Welcome, and thank you for being part of the MyZucoins community! Let’s get into an interesting piece of crypto, finance, or tech news to stay ahead.
The average Ethereum gas fee, a cost associated with transactions, has dropped to a record low.
On October 8, it fell to 8.8 Gwei, a unit measurement for gas prices, a level not seen since October 2, 2022.
This decline is due to decreased users on various platforms, including decentralized finance (DeFi) applications, non-fungible tokens (NFTs), layer-2 networks, and Telegram bots.
Trading volume for NFTs, digital assets representing real-world objects, has sunk to a two-year low.
On a related note, the amount of Ethereum burned or permanently removed from circulation reached its lowest point for the year on Monday, with only 7,084 ETH (Ethereum’s native token), being burnt.
The last time Ethereum experienced such minimal burn levels was following the Ethereum Merge update, which introduced the burning mechanism.
Right now, Ethereum’s supply is growing at a rate of about 1,450 ETH daily, or $2.2 million worth of Ethereum.
This results in an annual inflation rate of 0.44%, marking the first time Ethereum turned inflationary since the start of September 2023, as gas fees took a nosedive. Read more here.
Ethereum gas fees are vital costs for transactions and contracts on the Ethereum blockchain, affecting transaction speed and cost.
Serving to incentivize miners through a proof-of-work system, allocate computational resources, and deter spam attacks, these fees are determined by multiplying a user-defined gas price with the required computational work.
Factors such as network congestion, gas price auctions, and smart contract complexity can influence these fees.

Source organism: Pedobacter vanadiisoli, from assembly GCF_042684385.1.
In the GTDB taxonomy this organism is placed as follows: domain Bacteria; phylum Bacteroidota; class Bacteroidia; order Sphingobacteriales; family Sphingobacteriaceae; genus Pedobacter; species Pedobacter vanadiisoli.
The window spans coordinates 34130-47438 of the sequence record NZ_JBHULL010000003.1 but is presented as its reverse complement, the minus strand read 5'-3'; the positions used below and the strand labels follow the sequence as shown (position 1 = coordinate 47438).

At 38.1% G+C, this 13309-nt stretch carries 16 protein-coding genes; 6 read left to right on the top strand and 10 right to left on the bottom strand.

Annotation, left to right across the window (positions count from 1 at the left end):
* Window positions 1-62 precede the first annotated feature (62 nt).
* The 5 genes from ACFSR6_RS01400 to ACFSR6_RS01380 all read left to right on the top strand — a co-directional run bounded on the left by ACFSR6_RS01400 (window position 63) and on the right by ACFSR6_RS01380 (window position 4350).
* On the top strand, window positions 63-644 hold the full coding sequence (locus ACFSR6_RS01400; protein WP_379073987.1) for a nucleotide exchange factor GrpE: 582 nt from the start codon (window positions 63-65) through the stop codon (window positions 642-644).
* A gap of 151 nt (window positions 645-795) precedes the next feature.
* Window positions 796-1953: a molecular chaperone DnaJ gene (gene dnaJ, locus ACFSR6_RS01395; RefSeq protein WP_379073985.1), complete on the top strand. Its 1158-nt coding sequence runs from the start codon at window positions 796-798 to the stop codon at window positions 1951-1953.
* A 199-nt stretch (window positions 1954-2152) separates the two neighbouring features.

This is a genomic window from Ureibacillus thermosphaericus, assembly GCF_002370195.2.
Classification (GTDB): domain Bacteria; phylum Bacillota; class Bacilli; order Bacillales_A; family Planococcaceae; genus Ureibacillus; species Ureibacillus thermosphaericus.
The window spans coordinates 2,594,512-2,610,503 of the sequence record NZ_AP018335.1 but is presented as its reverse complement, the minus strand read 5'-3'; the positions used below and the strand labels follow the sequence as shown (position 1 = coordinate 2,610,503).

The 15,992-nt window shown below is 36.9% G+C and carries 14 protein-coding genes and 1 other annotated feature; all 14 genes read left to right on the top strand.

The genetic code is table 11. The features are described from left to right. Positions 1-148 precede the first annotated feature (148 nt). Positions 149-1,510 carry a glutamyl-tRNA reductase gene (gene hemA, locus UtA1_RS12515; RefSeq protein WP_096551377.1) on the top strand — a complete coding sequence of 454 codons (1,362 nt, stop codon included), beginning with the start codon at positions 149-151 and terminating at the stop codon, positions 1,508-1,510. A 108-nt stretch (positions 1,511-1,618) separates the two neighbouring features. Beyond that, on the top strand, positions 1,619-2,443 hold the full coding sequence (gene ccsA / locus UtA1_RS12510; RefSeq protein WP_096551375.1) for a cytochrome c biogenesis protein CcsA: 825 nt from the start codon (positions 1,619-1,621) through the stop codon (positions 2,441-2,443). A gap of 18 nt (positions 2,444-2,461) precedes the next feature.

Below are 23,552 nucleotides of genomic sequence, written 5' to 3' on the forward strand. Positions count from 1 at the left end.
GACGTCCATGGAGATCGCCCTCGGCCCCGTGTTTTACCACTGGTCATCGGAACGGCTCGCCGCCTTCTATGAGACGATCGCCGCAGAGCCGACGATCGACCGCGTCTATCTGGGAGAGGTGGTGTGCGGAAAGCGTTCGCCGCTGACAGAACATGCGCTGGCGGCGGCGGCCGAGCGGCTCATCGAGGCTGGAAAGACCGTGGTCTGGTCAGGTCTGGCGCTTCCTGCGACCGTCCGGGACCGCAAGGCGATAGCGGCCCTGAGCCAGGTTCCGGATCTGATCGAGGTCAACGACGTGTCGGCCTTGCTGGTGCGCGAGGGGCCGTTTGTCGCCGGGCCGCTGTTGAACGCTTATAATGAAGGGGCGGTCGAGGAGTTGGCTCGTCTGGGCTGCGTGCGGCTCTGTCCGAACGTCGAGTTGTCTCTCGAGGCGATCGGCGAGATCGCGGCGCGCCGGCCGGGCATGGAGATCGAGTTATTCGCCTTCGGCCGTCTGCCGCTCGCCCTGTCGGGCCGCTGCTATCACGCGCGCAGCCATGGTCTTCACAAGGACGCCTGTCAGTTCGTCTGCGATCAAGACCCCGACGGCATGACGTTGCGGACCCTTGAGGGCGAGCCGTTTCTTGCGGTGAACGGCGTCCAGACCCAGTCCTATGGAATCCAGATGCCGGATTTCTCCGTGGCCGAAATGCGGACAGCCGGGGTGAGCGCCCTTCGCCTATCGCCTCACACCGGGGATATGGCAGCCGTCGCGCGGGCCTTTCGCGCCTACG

Despite historical fluctuations in gas fees, the ongoing transition to Ethereum 2.0 aims to create a more scalable and cost-effective system in the future. Read more here.
No-Fee Advantage: A Zucoins Upside For User Engagement
While the reduced usage of Ethereum is in part a reflection of the overall slowing global economy, due to higher costs of living and international interest rate rises, the devil is in the details.
So let’s dive in.
A key takeaway from Ethereum’s recent history is the impact of transaction fees on user activity.
Zucoins, with its no-fee model, offers a distinct advantage in this area.
By eliminating fees entirely, Zucoins removes a significant barrier to entry and enables more users to participate in the network without concern for cost.
It also removes spikes in fees during high volume periods, which has caused numerous problems before.
This approach could help maintain steady activity and engagement on the network, by making it economically viable for users to continue transacting and using Splitchain.
The decline in Ethereum’s NFT trading volume underscores the volatility of the crypto market and the need for diversification away from its speculative trading core.
While NFTs have been a significant driver of Ethereum’s growth in recent years, the current slump highlights the risks of over-reliance on a single sector.